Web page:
Rationale: Public health policies are often dependent on political decision-making, but little is known of the impact of different forms of government on countries' health policies. In this exploratory study we studied the association between a wide range of process and outcome indicators of health policy and four groups of political factors (levels of democracy, e.g. voice and accountability; political representation, e.g. voter turnout; distribution of power, e.g. constraints on the executive; and quality of government, e.g. absence of corruption) in contemporary Europe. Data and methods: Data on 15 aspects of government and 18 indicators of health policy as well as on potential confounders were extracted from harmonized international data sources, covering 30 European countries and the years 1990-2010. In a first step, multivariate regression analysis was used to relate cumulative measures of government to indicators of health policy, and in a second step panel regression with country fixed effects was used to relate changes in selected measures of government to changes in indicators of health policy. Results: In multivariate regression analyses, measures of quality of democracy and quality of government had many positive associations with process and outcome indicators of health policy, while measures of distribution of power and political representation had few and inconsistent associations. Associations for quality of democracy were robust against more extensive control for confounding variables, including tests in panel regressions with country fixed effects, but associations for quality of government were not. Conclusions: In this period in Europe, the predominant political influence on health policy has been the rise of levels of democracy in countries in the Central & Eastern part of the region. In contrast to other areas of public policy, health policy does not appear to be strongly influenced by institutional features of democracy determining the distribution of power, nor by aspects of political representation. The effect of quality of government on health policy warrants more study.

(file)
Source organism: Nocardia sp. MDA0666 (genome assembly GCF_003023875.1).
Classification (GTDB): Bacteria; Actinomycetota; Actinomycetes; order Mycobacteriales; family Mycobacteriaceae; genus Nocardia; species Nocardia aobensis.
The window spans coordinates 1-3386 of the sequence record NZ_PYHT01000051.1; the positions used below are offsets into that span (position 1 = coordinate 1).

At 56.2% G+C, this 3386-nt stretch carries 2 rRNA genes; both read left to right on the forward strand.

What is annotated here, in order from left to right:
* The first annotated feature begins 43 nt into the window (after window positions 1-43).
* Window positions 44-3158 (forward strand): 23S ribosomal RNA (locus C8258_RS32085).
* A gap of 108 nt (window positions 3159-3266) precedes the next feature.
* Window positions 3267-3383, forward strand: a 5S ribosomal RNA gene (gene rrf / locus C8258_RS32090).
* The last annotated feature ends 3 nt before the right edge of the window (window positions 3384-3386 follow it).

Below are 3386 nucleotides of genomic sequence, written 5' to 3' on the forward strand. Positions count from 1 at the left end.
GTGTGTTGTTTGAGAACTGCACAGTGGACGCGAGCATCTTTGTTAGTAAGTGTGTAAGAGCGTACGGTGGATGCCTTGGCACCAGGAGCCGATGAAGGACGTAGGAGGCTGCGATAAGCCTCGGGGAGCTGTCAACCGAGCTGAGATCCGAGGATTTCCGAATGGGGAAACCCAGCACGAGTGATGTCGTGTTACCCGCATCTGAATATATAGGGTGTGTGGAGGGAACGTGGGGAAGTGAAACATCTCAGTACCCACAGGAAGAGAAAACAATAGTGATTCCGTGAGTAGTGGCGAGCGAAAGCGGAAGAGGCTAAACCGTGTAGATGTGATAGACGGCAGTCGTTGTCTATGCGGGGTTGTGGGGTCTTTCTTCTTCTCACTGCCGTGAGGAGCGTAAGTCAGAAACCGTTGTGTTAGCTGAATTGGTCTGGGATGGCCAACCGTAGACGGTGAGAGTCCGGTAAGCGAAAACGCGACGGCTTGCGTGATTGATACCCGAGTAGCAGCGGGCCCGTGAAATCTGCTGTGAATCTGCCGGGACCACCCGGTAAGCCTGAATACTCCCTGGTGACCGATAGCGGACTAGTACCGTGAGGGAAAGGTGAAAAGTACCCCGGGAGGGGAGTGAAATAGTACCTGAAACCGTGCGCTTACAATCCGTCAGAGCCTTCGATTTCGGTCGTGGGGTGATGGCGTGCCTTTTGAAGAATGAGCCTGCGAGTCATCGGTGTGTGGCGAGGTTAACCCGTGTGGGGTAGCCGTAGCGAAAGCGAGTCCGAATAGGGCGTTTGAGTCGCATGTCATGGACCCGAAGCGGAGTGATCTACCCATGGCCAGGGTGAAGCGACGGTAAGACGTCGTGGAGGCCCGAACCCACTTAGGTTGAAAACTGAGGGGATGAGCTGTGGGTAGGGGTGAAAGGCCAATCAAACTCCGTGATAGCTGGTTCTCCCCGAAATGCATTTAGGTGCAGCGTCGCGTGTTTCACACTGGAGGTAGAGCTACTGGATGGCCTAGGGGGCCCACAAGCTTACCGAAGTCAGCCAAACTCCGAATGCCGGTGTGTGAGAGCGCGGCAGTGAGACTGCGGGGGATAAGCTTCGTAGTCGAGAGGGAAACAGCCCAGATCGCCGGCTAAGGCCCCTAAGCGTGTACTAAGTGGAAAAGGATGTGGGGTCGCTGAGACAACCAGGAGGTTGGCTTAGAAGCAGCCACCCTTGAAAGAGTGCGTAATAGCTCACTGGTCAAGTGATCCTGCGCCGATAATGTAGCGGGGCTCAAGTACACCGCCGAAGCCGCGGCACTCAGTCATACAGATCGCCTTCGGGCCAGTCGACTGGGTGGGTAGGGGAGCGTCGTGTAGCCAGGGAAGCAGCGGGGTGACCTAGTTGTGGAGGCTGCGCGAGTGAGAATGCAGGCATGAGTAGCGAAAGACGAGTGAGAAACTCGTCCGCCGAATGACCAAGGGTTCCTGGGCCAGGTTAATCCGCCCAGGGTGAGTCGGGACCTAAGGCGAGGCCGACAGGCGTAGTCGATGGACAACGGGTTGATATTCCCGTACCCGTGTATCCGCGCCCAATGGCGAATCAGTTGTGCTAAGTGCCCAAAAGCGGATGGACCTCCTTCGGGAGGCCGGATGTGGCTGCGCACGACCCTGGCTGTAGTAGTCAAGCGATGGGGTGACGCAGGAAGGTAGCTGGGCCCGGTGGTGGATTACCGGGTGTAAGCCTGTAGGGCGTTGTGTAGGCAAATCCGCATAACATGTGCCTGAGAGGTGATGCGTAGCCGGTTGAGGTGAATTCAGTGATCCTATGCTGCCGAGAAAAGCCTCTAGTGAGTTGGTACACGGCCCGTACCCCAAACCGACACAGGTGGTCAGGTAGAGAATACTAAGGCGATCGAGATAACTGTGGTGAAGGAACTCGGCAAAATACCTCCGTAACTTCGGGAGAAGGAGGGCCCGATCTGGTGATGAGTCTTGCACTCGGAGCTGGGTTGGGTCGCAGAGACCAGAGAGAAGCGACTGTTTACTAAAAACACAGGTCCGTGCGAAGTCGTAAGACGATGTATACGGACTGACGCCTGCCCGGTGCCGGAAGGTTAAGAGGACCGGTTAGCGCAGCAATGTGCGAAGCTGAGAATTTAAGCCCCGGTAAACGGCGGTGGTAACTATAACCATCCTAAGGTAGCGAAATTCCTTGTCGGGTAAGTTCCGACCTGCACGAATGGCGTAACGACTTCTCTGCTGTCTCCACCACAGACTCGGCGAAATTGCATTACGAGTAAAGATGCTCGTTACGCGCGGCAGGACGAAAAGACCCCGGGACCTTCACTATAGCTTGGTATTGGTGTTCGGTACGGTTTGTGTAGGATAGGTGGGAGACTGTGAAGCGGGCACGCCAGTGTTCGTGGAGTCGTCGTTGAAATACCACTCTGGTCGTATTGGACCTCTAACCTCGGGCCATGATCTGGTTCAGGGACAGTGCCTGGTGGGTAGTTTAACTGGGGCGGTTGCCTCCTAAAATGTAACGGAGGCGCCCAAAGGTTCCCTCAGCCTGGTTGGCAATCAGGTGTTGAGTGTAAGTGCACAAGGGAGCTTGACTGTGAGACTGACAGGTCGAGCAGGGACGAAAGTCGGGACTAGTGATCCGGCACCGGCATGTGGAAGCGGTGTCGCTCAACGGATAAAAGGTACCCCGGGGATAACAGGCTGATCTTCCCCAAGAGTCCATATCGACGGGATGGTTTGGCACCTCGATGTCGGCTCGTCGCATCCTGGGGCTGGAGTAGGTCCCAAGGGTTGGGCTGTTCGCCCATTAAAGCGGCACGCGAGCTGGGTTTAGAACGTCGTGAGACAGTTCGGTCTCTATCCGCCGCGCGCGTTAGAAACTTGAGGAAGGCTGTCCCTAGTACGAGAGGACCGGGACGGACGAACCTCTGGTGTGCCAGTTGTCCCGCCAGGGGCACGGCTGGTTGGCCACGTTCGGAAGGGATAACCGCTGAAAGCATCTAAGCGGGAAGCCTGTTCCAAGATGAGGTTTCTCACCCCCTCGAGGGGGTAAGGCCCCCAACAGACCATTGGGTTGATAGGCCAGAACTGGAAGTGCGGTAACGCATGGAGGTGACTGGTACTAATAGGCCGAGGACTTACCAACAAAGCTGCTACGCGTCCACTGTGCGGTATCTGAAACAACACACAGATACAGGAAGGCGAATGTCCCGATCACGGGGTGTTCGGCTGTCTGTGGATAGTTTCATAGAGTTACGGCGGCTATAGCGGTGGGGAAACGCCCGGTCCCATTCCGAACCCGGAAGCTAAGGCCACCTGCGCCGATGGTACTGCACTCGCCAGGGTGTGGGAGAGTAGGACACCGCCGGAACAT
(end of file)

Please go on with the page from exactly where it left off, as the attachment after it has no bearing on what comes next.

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doi.org/10.1016/j.healthpol.2015.08.017, hdl.handle.net/1765/82065
Health Policy
Department of Public Health